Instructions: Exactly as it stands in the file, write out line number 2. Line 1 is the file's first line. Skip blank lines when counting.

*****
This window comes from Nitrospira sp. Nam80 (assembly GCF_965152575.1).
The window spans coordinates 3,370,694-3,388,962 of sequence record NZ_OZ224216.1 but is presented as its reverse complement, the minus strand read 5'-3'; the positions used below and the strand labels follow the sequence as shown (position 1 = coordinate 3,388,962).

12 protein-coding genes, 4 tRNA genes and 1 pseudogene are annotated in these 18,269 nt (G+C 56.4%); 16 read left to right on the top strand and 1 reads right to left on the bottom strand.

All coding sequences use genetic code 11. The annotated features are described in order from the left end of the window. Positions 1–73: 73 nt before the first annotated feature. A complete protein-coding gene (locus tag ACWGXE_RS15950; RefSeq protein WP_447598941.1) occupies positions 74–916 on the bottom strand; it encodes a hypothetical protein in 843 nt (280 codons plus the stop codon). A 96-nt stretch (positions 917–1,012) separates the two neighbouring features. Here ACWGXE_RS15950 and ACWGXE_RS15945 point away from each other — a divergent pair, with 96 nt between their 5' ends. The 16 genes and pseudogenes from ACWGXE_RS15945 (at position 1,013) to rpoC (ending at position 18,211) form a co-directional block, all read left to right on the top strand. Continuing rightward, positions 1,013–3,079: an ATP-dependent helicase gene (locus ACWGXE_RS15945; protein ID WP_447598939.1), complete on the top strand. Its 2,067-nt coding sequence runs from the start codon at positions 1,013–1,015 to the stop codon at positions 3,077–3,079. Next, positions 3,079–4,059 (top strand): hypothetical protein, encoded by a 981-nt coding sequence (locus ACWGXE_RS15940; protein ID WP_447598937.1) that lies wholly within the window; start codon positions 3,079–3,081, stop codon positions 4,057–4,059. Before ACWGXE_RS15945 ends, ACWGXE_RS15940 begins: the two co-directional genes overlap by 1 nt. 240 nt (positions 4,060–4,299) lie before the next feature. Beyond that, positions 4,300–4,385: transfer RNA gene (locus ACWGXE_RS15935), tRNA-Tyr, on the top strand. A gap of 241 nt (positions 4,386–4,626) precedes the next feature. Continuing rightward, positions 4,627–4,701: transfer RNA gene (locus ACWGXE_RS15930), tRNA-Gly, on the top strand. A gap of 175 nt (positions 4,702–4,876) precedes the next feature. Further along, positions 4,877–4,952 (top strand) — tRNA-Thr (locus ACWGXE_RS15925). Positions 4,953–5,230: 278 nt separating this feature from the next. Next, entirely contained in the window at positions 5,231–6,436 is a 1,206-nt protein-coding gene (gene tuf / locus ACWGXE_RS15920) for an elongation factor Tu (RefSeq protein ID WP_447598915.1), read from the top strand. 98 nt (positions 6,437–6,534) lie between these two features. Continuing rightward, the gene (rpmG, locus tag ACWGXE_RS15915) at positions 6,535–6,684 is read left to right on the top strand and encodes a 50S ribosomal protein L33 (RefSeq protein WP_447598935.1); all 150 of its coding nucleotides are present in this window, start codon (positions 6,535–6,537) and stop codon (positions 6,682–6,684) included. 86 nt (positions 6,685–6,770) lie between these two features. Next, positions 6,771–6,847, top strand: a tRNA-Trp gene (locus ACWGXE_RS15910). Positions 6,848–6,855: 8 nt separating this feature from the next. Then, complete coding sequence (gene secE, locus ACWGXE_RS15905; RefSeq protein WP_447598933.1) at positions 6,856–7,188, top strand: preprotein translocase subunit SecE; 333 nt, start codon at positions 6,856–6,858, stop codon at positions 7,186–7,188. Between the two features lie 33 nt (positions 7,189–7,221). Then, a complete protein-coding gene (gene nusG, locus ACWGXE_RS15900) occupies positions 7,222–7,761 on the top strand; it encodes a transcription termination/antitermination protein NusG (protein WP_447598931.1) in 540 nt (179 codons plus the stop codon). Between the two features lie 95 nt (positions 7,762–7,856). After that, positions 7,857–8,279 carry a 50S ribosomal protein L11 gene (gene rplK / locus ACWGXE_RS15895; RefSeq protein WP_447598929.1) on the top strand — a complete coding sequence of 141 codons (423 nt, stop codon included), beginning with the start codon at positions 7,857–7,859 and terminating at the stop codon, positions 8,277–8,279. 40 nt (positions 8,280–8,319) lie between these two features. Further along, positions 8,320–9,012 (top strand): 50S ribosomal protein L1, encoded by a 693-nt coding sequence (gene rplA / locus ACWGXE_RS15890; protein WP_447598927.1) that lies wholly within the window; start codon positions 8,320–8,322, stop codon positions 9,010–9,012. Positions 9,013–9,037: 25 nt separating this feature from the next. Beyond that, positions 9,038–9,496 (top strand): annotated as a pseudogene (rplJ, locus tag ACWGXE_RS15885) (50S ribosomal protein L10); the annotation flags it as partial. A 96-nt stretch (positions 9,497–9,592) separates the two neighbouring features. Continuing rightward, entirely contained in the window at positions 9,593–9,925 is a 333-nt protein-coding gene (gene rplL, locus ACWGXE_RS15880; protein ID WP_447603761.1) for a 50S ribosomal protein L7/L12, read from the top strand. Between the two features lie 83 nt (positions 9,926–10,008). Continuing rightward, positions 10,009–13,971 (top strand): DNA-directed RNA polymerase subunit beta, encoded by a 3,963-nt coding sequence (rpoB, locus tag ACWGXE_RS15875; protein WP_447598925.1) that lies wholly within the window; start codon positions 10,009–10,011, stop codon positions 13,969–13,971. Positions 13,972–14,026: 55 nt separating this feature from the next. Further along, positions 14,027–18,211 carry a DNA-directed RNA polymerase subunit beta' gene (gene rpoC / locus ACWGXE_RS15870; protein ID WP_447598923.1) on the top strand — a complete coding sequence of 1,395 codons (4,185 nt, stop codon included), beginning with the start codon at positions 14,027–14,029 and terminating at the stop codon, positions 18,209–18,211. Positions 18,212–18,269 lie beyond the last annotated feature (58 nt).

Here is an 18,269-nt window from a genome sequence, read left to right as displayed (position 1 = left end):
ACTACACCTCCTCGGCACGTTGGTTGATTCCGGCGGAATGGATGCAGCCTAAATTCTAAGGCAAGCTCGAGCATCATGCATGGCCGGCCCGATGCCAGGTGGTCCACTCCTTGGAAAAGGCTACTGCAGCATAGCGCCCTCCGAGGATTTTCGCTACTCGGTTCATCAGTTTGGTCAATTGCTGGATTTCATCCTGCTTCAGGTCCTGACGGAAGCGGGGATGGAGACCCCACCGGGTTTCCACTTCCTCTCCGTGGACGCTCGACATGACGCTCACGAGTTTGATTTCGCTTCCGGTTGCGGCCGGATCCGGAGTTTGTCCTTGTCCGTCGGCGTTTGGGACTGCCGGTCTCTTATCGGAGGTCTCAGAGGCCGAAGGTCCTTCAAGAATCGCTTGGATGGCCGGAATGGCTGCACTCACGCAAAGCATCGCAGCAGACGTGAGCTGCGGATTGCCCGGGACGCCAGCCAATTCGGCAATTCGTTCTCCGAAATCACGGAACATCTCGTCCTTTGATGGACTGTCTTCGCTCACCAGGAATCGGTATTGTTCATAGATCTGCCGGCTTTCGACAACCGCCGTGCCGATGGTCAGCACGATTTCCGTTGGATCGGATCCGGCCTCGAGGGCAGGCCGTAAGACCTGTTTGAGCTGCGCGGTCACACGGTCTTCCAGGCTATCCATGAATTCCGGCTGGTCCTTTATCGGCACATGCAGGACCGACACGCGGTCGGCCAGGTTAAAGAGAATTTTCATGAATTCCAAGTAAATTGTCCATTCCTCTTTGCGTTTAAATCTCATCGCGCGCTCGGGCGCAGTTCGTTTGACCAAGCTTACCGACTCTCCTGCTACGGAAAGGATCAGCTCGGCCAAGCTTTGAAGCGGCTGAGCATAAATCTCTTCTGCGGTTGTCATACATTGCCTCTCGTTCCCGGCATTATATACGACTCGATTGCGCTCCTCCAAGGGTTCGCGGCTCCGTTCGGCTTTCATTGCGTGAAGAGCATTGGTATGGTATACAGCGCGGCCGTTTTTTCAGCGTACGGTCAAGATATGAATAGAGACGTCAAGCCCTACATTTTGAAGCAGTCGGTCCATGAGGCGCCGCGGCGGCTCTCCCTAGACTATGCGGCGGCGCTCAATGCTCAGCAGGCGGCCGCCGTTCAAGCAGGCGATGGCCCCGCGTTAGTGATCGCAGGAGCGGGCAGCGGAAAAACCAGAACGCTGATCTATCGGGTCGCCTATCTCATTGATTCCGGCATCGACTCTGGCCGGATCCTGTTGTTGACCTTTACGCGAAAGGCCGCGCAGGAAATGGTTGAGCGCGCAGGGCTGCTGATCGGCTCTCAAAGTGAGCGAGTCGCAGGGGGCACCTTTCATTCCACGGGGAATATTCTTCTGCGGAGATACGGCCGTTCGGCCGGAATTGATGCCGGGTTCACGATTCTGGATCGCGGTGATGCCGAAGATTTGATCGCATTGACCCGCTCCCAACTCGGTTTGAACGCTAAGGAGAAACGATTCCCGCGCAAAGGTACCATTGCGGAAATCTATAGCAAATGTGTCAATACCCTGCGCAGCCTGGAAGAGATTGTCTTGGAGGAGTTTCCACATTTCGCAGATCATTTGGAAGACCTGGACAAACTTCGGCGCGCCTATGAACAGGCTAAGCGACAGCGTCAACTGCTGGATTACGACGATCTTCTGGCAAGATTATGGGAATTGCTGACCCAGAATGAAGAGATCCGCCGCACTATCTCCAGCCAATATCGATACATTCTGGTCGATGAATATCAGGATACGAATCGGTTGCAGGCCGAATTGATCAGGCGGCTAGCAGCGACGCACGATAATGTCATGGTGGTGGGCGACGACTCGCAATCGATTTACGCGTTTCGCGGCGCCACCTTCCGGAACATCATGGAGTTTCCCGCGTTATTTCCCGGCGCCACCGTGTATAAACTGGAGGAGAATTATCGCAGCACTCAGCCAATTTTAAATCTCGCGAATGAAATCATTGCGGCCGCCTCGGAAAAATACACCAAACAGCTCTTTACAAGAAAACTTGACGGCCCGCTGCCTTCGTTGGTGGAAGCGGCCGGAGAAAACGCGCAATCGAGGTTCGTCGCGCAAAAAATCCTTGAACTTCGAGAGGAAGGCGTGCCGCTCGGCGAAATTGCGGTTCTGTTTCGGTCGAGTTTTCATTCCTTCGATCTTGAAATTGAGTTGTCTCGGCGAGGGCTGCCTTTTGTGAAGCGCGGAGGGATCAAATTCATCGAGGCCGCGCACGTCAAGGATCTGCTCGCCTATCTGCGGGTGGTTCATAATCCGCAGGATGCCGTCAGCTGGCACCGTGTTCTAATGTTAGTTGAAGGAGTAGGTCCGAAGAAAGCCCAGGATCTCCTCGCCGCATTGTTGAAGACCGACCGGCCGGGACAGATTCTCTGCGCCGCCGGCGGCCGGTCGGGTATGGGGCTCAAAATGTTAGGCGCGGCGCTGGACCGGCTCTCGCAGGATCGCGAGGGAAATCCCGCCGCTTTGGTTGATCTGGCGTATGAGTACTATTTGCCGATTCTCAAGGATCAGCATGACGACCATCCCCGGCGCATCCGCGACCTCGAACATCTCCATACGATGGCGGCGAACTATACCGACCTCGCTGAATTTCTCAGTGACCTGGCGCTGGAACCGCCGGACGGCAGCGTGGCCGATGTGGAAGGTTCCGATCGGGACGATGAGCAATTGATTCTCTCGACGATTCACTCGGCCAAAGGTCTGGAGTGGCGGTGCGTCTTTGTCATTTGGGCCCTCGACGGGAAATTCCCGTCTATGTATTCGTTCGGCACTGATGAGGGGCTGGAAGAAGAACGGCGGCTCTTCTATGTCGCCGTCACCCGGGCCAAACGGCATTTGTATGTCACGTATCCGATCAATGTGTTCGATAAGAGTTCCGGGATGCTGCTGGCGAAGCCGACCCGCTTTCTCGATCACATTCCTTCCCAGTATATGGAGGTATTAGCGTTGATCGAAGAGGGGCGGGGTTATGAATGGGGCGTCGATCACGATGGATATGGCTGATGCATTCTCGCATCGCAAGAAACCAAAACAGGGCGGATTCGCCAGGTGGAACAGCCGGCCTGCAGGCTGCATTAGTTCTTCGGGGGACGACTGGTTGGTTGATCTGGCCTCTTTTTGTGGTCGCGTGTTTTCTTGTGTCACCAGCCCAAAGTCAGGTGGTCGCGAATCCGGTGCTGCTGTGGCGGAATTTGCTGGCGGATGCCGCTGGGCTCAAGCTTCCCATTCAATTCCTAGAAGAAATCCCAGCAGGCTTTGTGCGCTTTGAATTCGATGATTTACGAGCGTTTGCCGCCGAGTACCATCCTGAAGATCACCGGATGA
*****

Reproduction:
The window spans coordinates 3,370,694-3,388,962 of sequence record NZ_OZ224216.1 but is presented as its reverse complement, the minus strand read 5'-3'; the positions used below and the strand labels follow the sequence as shown (position 1 = coordinate 3,388,962).